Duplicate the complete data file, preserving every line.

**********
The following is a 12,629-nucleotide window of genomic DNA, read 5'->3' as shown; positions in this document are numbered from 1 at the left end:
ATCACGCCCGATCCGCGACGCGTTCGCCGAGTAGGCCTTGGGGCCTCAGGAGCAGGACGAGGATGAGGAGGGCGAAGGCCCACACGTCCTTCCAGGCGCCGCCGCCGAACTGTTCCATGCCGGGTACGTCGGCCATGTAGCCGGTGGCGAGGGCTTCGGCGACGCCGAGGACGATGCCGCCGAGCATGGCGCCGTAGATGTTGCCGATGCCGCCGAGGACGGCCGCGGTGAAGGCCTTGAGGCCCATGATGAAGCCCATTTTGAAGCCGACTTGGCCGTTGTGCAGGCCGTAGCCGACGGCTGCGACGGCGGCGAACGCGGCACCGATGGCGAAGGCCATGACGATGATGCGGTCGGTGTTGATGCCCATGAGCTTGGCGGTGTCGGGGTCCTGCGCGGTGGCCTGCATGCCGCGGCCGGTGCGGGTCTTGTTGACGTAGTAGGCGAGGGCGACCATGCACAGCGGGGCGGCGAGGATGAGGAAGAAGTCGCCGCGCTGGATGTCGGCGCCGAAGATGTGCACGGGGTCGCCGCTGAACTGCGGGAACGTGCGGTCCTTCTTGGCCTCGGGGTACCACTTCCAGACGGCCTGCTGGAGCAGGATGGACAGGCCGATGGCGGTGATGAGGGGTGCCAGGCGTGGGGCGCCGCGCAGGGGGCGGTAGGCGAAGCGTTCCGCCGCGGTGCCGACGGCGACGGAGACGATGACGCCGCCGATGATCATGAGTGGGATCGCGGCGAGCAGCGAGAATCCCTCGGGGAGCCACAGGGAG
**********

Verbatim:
The following is a 12,629-nucleotide window of genomic DNA, read 5'->3' as shown; positions in this document are numbered from 1 at the left end:
ATCACGCCCGATCCGCGACGCGTTCGCCGAGTAGGCCTTGGGGCCTCAGGAGCAGGACGAGGATGAGGAGGGCGAAGGCCCACACGTCCTTCCAGGCGCCGCCGCCGAACTGTTCCATGCCGGGTACGTCGGCCATGTAGCCGGTGGCGAGGGCTTCGGCGACGCCGAGGACGATGCCGCCGAGCATGGCGCCGTAGATGTTGCCGATGCCGCCGAGGACGGCCGCGGTGAAGGCCTTGAGGCCCATGATGAAGCCCATTTTGAAGCCGACTTGGCCGTTGTGCAGGCCGTAGCCGACGGCTGCGACGGCGGCGAACGCGGCACCGATGGCGAAGGCCATGACGATGATGCGGTCGGTGTTGATGCCCATGAGCTTGGCGGTGTCGGGGTCCTGCGCGGTGGCCTGCATGCCGCGGCCGGTGCGGGTCTTGTTGACGTAGTAGGCGAGGGCGACCATGCACAGCGGGGCGGCGAGGATGAGGAAGAAGTCGCCGCGCTGGATGTCGGCGCCGAAGATGTGCACGGGGTCGCCGCTGAACTGCGGGAACGTGCGGTCCTTCTTGGCCTCGGGGTACCACTTCCAGACGGCCTGCTGGAGCAGGATGGACAGGCCGATGGCGGTGATGAGGGGTGCCAGGCGTGGGGCGCCGCGCAGGGGGCGGTAGGCGAAGCGTTCCGCCGCGGTGCCGACGGCGACGGAGACGATGACGCCGCCGATGATCATGAGTGGGATCGCGGCGAGCAGCGAGAATCCCTCGGGGAGCCACAGGGAG